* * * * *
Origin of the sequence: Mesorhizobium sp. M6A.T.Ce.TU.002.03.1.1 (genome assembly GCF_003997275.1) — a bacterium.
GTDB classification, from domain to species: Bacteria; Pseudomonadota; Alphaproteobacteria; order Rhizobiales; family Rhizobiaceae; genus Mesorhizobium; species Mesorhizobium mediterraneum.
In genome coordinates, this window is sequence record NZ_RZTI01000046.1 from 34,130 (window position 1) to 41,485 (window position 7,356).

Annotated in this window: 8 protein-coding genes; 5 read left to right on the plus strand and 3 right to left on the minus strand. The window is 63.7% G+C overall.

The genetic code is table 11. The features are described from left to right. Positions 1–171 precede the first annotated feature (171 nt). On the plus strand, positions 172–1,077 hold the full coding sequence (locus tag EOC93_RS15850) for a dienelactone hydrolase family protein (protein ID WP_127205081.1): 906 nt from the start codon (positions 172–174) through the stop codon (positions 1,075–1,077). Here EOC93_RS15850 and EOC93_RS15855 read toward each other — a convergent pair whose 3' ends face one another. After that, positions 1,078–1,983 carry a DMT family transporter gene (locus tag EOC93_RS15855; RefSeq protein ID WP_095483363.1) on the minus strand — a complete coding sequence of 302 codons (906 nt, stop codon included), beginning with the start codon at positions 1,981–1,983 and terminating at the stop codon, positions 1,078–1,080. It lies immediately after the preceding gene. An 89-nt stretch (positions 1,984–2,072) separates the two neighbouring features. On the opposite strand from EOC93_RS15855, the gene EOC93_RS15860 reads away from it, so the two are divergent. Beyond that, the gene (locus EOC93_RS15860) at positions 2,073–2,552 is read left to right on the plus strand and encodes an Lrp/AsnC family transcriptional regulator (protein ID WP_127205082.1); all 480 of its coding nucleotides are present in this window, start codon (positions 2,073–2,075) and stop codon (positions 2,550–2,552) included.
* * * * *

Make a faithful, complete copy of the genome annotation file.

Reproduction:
Origin of the sequence: Mesorhizobium sp. M6A.T.Ce.TU.002.03.1.1 (genome assembly GCF_003997275.1) — a bacterium.
GTDB classification, from domain to species: Bacteria; Pseudomonadota; Alphaproteobacteria; order Rhizobiales; family Rhizobiaceae; genus Mesorhizobium; species Mesorhizobium mediterraneum.
In genome coordinates, this window is sequence record NZ_RZTI01000046.1 from 34,130 (window position 1) to 41,485 (window position 7,356).

Annotated in this window: 8 protein-coding genes; 5 read left to right on the plus strand and 3 right to left on the minus strand. The window is 63.7% G+C overall.

The genetic code is table 11. The features are described from left to right. Positions 1–171 precede the first annotated feature (171 nt). On the plus strand, positions 172–1,077 hold the full coding sequence (locus tag EOC93_RS15850) for a dienelactone hydrolase family protein (protein ID WP_127205081.1): 906 nt from the start codon (positions 172–174) through the stop codon (positions 1,075–1,077). Here EOC93_RS15850 and EOC93_RS15855 read toward each other — a convergent pair whose 3' ends face one another. After that, positions 1,078–1,983 carry a DMT family transporter gene (locus tag EOC93_RS15855; RefSeq protein ID WP_095483363.1) on the minus strand — a complete coding sequence of 302 codons (906 nt, stop codon included), beginning with the start codon at positions 1,981–1,983 and terminating at the stop codon, positions 1,078–1,080. It lies immediately after the preceding gene. An 89-nt stretch (positions 1,984–2,072) separates the two neighbouring features. On the opposite strand from EOC93_RS15855, the gene EOC93_RS15860 reads away from it, so the two are divergent. Beyond that, the gene (locus EOC93_RS15860) at positions 2,073–2,552 is read left to right on the plus strand and encodes an Lrp/AsnC family transcriptional regulator (protein ID WP_127205082.1); all 480 of its coding nucleotides are present in this window, start codon (positions 2,073–2,075) and stop codon (positions 2,550–2,552) included.